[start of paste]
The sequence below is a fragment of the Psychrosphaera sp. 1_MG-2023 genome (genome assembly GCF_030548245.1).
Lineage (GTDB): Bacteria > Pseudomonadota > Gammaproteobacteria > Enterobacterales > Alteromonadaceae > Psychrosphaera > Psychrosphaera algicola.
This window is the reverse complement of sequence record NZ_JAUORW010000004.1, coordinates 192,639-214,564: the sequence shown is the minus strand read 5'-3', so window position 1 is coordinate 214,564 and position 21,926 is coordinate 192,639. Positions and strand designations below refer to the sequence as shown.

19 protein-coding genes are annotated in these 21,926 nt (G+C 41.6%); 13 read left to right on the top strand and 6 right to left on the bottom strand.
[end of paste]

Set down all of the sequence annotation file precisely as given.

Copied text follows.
The sequence below is a fragment of the Psychrosphaera sp. 1_MG-2023 genome (genome assembly GCF_030548245.1).
Lineage (GTDB): Bacteria > Pseudomonadota > Gammaproteobacteria > Enterobacterales > Alteromonadaceae > Psychrosphaera > Psychrosphaera algicola.
This window is the reverse complement of sequence record NZ_JAUORW010000004.1, coordinates 192,639-214,564: the sequence shown is the minus strand read 5'-3', so window position 1 is coordinate 214,564 and position 21,926 is coordinate 192,639. Positions and strand designations below refer to the sequence as shown.

19 protein-coding genes are annotated in these 21,926 nt (G+C 41.6%); 13 read left to right on the top strand and 6 right to left on the bottom strand.